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  1. #1
    mtbr member
    Join Date
    Aug 2010

    Purchase question: 2007 Scalpel w/new 2008 fame, or 2009

    Hi, I'm finding that I'm unable to make a decision based on the facts as I know them and am hoping some of you with opinions might shed some new light to help me decide. I'm deciding between two relatively lightly used Scalpels. Does an obvious choice stand out to you? Thanks a ton! -Six

    Option 1 $1900
    Brand new 2009 Scalpel 3 frame/fork with lightly used 2007 Scalpel 2 (mostly XTR & XT) components; the original 2007 frame, fork, and rear cassette were replaced by Cannondale due to a frame issue. All non-replaced 2007 components are very lightly used, bike was never raced and was ridden for less than 300 miles - pretty much sat after purchase. The frame/fork/cassette have virtually zero miles on them. $1900 shipped to my door from out of state. Bike is black and has the look I like. Aluminum 2009 Scalpel 3 frame/fork that are brand new.

    Component specs:

    And has this frame and fork:

    Option 2: $2300
    2009 Scalpel 2 carbon, raced by a relatively lightweight bikestore employee I know who took very good care of the bike, maintained the fork/bottom bracket, etc. $2300 out the door, purchased from a local bike shop that I like. Bike is white and looks OK, with carbon frame. 400 miles, and I trust his stated miles and the care he took of it. Plus I'd have the benefit of buying from a local store and any long term goodwill that comes from that.

    This bike:
    Last edited by Sixxty; 08-12-2010 at 09:15 PM.

  2. #2
    mtbr member
    Join Date
    Aug 2010
    Actually, Option 1 has the original 2007 fork - it was rebuilt by Cannondale during the frame replacement.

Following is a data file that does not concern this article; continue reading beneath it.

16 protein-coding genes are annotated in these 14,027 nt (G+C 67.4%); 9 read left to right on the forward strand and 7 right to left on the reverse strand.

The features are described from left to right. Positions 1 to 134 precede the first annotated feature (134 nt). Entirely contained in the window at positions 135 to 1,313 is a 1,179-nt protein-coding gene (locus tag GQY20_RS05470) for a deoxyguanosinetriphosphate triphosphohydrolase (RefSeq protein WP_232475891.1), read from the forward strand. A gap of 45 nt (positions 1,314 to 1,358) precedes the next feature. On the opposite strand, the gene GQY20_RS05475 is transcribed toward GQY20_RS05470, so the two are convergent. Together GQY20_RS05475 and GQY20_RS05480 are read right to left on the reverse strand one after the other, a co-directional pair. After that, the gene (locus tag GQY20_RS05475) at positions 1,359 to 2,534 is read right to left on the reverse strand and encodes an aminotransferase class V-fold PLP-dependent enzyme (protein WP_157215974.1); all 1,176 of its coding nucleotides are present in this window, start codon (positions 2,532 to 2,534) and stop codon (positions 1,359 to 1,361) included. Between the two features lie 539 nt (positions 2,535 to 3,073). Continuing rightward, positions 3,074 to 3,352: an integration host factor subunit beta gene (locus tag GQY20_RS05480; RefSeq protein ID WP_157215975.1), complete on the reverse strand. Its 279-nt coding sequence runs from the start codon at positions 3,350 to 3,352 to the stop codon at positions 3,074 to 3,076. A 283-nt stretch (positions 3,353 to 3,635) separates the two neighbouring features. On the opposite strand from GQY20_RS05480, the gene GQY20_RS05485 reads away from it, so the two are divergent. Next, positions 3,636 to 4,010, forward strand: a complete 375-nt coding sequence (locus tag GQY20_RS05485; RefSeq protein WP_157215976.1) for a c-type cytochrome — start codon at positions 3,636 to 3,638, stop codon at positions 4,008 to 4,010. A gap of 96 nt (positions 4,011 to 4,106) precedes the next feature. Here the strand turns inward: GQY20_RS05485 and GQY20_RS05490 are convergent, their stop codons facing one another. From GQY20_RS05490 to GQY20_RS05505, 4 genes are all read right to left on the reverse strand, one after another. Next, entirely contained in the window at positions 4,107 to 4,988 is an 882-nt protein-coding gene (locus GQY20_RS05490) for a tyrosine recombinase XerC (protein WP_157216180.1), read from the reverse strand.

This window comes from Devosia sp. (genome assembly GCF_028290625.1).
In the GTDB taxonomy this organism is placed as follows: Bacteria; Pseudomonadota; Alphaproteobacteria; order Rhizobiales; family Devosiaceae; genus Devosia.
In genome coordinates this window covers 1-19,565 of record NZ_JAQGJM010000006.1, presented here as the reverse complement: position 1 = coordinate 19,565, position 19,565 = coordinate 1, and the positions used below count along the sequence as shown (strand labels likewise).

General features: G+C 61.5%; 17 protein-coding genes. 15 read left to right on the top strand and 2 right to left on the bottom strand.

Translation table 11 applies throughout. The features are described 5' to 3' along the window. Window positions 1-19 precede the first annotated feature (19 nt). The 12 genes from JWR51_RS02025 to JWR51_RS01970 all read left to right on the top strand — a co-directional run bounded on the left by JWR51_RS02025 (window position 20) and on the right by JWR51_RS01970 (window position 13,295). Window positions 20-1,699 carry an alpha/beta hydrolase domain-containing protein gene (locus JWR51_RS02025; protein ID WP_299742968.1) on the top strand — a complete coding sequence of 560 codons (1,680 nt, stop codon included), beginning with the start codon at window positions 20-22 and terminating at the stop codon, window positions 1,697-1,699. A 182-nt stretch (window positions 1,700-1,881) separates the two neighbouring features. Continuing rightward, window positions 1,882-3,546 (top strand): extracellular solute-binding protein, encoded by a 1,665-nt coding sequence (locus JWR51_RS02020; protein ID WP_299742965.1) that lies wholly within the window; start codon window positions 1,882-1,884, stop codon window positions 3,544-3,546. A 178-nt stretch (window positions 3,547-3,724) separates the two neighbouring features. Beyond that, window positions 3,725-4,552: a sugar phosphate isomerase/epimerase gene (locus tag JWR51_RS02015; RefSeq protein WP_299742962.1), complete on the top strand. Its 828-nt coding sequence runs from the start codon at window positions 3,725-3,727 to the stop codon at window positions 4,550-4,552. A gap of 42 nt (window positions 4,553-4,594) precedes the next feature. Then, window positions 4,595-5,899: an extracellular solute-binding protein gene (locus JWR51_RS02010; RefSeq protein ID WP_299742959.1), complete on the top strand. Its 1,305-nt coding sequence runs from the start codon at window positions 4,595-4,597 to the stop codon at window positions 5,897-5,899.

Is there an obvious better choice, if you trust that both are in good shape? Is option 2 a screaming good deal or average? I appreciate your input!

  3. #3
    Reputation: Pedalphile's Avatar
    Join Date
    Aug 2008
    I would go with option 2. The 2009 Scalpel 2 would have retailed for around $4k, so with 400 miles and good care by someone with whom you're familiar, that seems at least a reasonable deal. There's a lot of value in being able to physically inspect the bike prior to purchase, too.

    Give the rear triangle a good look over, paying particular attention to the bonds between the alloy and carbon. Let the air out of the shock and flex the rear suspension while you examine each bond - if there is a bond failure you'll see some movement (a slight gap may oepn) - a healthy bike will have zero movement between the carbon and alloy at the bonds.

    I never got to try an aluminum Scalpel, but I can tell you the carbon was pure delight.

    Good luck - post a pic once you make a purchase!

    I can barely get my mouth around it.

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